A Bold New Environmental Center Helps Redevelop A Brownfield

It’s a beautiful autumn morning at Big Marsh, a stunning new 297-acre park hidden on Chicago’s far Southeast Side.

A Bold New Environmental Center Helps Redevelop A Brownfield
A Bold New Environmental Center Helps Redevelop A Brownfield

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As walkers, birdwatchers, and bicyclists enter this oasis, it’s difficult to believe it was once a wasteland: a massive industrial graveyard where steel plants dumped slag, a toxic byproduct, for over a century.

The mills, however, are no longer in use, having been closed and demolished more than 30 years ago. In 2016, Big Marsh took their place, demonstrating how brownfields can be revitalised.

The new Ford Calumet Environmental Center, a 9,300-square-foot sustainable and technologically forward-thinking structure recently completed at the park’s entrance, exemplifies this transformation.

The $7.8 million structure serves as both a fieldhouse (complete with classrooms, recreational areas, and offices) and an exhibition space for the Chicago Park District, the nation’s largest municipal park manager.

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Ford Motor Company, which has an assembly plant nearby, contributed $3.7 million to the project. Local tax increment funds contributed $1.4 million, and the park district contributed $2.7 million.

It’s all about reclaiming an uninhabitable landscape, explains Joseph Valerio, president of Valerio Dewalt Train Associates in Chicago. That, I believe, is the main message conveyed by this structure. And it does so by employing a variety of novel technologies and design approaches. “

Instead of steel or concrete, the structural bones of a building can be built with nail-laminated timber. Glue-laminated beams and columns can be seen both inside and out.

The industrial-inspired exterior is clad in Cor-Ten steel, which weathers to a weathered patina over time. Natural light floods the airy interior of the building through skylights. The fritted glass on the building’s exterior helps migrating birds avoid collisions with the structure.

Another environmentally friendly feature is a blackwater recycling system, which collects effluent from the centre’s restrooms and processes it through a series of tanks, purifiers, and natural filters before allowing the clean water to naturally filter back into the soil in a constructed wetland adjacent to the building.

A Bold New Environmental Center Helps Redevelop A Brownfield
A Bold New Environmental Center Helps Redevelop A Brownfield

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The system generates clear, nonpotable water, “explains Valerio Dewalt Train project manager Alex Raynor.” Putting something extremely, extremely clean in the ground was one of the only ways we could get it approved by the [city’s] permit process. I believe we opened many people’s eyes to the potential of these sites.

The park and visitor centre are built on acres of newly imported soil that was used to cap soil contaminated by slag dumping.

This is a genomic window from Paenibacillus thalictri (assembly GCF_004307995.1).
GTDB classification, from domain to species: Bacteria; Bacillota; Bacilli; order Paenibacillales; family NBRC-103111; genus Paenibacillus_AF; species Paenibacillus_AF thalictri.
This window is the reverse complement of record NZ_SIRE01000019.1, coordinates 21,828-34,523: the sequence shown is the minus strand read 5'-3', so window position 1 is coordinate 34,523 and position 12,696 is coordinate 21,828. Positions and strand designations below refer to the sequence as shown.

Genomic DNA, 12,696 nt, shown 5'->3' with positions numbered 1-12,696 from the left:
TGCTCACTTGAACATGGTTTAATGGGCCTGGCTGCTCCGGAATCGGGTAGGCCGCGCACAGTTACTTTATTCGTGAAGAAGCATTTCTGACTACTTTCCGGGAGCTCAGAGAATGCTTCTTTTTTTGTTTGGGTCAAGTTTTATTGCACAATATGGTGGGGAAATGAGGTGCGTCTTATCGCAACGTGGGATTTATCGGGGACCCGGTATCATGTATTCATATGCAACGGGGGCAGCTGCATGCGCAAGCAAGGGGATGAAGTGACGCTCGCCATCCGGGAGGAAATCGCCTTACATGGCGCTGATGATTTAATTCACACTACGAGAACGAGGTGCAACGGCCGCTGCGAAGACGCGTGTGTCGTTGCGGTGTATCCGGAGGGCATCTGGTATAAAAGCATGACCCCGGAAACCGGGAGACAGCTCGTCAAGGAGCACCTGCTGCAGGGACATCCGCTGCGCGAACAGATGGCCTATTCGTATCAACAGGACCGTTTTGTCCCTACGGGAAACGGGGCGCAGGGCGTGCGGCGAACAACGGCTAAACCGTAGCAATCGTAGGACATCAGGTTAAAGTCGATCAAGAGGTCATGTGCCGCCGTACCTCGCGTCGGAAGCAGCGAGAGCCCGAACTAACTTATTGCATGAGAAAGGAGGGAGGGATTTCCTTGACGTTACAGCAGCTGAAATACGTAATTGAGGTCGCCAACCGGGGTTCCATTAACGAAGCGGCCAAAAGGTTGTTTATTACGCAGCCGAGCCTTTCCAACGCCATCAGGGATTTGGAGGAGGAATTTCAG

When you look at a building, you notice how it fits into its surroundings. Valerio explains, “It appears to be a one-story structure.” In fact, it’s about 90 feet tall because the foundations are supported by a series of deep piles that cut through everything and rest on solid bedrock.

Once inside, visitors will find exhibits and graphics detailing the site’s and region’s remarkable industrial and ecological history once inside.

“We wanted to make sure that the exhibit told the entire storey,” says Allison Rokusek, a senior designer at Valerio Dewalt Train’s in-house graphics department, Media-Objectives.

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A Bold New Environmental Center Helps Redevelop A Brownfield
A Bold New Environmental Center Helps Redevelop A Brownfield

“To get a full picture, you have to go from pre-settlement to the industrial era to environmental activism,” she says. “Exploring nature, flora, and fauna before leaving with a sense of what the region can be.”

The centre is an excellent starting point for exploring Big Marsh, a park with peaceful natural areas, a rugged bike park, and hiking trails. It is also a premier bird-watching destination, which was unthinkable when steel companies dumped trainloads of molten slag on the site.

Betsy Godwin and Janet Pellegrini, both North Side residents, drove 20 miles to spend a late Sunday morning in the park looking for the Hudsonian godwit, a brownish, long-billed bird that is rarely seen in these parts until autumn when it migrates from Canada to South America.

“It’s encouraging for the city to create this and promote the area’s environmental rejuvenation,” Pellegrini says.

And what about the structure?

“It’s a little industrial,” Godwin says, “but the wood gives it an earthy feel.” “It’s all right.”


Written By Tannu Sharma | Subscribe To Our Telegram Channel To Get Latest Updates And Don’t Forget To Follow Our Social Media Handles Facebook Instagram LinkedIn Twitter. To Get the Latest Updates From Arco Unico

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